"When she found the letter, Maggie came running straight to me. I hurried her out here to the cliff. She was so excited telling me of her find, she hardly noticed where I was steering her. If thinking Biddy had killed Darach wasna bad enough, the lass also concluded that Biddy must have killed Liam because he somehow sorted it out.

"And then we stepped through the door and out here onto the cliff, and the wind near to stole the breath from both of us. She turned to me with confusion asking, why we were here and I struck her, knocking her out at once. I then set her on Jenny's grave and tried to sort out what to do. Maggie had to die to protect Biddy, but how? And then I decided just to throw her off the cliff while she was still unconscious. She would just never wake and never suffer."

"And my accidents?" she prompted when he fell silent. "That was you as well."

"Aye. I've been trying to make it look like an accident so no one could turn on Cullen, but ye keep escaping with yer life." He grimaced, then admitted, "And I am sorry about having to kill you, too, as it seems obvious the lad loves ye, but he'll get over ye in time."

Evelinde's mouth tightened at the words. The man had no idea what love was if he thought it was so easily forgotten. However, he was moving forward again, and she searched her mind for another question to keep him talking.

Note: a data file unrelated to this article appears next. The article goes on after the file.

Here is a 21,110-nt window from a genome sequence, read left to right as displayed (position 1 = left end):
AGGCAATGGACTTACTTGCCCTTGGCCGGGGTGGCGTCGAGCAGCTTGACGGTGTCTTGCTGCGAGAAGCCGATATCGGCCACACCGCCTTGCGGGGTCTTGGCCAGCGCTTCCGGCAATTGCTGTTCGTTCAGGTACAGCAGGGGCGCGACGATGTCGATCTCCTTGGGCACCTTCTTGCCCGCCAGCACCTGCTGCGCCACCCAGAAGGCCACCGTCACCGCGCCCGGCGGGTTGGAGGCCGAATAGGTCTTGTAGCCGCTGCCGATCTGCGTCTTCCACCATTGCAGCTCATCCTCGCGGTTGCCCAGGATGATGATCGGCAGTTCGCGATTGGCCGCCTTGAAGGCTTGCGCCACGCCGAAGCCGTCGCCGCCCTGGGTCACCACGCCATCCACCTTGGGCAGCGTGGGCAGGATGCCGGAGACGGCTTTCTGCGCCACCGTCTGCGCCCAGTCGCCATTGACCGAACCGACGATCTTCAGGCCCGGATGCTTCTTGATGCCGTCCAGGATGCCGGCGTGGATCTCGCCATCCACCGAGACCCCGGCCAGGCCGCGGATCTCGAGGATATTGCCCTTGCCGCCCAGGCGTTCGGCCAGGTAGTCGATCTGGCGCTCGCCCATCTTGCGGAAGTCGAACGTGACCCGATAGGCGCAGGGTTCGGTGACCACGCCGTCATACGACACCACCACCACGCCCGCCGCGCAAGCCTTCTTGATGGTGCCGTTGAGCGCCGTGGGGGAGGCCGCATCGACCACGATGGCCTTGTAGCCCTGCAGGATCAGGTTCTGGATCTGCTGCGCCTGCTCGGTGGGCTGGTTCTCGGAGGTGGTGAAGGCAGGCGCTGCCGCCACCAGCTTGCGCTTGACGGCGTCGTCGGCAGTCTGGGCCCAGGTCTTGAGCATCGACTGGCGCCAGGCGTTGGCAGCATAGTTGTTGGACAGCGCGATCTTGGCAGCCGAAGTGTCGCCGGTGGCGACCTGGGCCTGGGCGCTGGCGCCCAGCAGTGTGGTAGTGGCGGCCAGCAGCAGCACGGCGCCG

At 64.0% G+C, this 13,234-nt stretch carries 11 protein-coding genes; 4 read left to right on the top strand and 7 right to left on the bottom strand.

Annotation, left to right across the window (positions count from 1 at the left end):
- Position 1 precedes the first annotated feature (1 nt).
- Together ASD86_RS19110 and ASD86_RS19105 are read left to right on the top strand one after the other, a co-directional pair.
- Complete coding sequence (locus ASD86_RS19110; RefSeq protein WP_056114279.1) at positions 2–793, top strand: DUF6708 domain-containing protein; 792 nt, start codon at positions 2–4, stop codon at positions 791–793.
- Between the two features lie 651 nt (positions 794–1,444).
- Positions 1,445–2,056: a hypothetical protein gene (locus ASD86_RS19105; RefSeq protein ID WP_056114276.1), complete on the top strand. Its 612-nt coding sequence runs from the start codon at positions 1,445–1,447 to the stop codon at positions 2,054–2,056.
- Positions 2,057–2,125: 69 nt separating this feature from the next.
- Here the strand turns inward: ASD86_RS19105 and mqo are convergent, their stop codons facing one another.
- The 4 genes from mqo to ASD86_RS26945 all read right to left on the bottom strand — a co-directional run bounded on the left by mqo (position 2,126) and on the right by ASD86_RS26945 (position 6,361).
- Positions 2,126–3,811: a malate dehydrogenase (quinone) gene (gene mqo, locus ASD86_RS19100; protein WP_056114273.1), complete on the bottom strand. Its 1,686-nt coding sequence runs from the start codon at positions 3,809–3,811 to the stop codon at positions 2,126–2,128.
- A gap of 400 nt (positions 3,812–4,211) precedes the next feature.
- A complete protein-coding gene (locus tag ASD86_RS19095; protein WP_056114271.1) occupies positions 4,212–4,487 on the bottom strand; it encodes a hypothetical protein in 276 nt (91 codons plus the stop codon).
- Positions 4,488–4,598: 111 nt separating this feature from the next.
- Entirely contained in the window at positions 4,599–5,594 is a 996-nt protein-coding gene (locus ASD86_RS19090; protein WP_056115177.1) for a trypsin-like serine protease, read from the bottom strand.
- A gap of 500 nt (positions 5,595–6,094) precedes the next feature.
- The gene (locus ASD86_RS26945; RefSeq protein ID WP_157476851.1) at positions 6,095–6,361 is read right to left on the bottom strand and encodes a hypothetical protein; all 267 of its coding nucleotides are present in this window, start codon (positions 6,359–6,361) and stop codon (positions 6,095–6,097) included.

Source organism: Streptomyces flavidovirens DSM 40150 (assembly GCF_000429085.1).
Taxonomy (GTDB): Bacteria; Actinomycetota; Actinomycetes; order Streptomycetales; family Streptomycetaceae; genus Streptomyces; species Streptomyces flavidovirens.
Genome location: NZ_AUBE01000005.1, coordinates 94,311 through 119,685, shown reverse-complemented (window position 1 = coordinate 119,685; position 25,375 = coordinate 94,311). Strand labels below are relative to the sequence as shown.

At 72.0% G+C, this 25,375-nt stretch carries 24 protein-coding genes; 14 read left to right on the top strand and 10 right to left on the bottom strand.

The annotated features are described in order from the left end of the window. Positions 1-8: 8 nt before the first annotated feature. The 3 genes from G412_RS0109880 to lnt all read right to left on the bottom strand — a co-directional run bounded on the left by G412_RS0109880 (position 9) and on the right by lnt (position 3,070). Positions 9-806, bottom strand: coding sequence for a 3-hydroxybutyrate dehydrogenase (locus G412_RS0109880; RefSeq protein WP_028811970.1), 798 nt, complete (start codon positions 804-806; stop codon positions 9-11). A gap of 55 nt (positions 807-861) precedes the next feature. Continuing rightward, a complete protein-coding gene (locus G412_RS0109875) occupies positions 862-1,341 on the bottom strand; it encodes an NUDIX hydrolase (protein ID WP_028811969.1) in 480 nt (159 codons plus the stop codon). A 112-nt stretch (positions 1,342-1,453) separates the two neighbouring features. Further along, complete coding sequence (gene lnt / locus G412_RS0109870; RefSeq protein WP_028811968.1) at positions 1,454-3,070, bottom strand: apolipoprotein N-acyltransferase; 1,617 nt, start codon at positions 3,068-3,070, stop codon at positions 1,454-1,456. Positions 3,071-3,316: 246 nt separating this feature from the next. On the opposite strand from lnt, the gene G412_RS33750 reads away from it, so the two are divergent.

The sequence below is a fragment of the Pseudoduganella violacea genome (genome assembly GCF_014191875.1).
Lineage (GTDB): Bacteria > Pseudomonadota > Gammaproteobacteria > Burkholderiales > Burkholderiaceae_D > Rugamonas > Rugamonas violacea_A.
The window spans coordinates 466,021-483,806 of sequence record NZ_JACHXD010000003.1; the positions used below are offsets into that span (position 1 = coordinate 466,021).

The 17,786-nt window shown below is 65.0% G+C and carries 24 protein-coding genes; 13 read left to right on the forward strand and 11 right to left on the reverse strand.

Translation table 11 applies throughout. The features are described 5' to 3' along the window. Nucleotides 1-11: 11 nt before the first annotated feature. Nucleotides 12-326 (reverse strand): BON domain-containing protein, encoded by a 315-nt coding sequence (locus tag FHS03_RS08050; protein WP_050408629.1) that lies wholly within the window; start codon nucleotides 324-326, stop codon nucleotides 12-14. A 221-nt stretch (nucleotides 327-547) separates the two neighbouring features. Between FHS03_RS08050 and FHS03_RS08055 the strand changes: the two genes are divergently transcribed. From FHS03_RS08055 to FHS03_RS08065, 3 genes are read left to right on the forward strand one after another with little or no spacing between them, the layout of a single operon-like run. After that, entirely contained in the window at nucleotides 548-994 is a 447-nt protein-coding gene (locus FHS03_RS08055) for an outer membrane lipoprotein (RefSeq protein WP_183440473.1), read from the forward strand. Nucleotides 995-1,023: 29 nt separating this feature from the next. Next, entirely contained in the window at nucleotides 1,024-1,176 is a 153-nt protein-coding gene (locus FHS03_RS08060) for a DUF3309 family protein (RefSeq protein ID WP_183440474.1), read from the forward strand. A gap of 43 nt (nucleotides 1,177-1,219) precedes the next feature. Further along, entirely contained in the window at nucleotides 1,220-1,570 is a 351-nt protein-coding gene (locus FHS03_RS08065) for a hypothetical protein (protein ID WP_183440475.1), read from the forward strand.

"What of the rumors?" she asked, grabbing at the question, as Cullen began to slide through the partially open door behind the man. "Did you start those, too?"

Fergus paused again. "Not a purpose. It was after Liam's death they started in whispering about murder and wondering about Darach as well. I worried they'd look to Biddy. So, to turn the gossip away from her, I mentioned to someone that I'd heard someone else had seen a dark man fleeing the area about the time that Liam would have died. The next thing I knew the rumor returned to me with Cullen's name inserted in place of 'a dark man.' I have ever been sorry for the trouble that's caused ye, Cullen."

Evelinde had been watching her husband creep slowly and silently up behind Fergus as she listened to the man speak, but his last words made her stiffen as she realized some sound or perhaps her watching had given away Cullen's presence. She glanced sharply to the soldier and was somewhat surprised to find that while she'd been watching her husband, Fergus had been sidling closer to her. Now he was little more than an arm's length away. Before she could rectify the matter and move out of reach, he lunged forward, catching her upper arm and hauling her back up against his chest as he turned to face Cullen, and added, "But ye've handled it well, lad. Yer father would have been proud."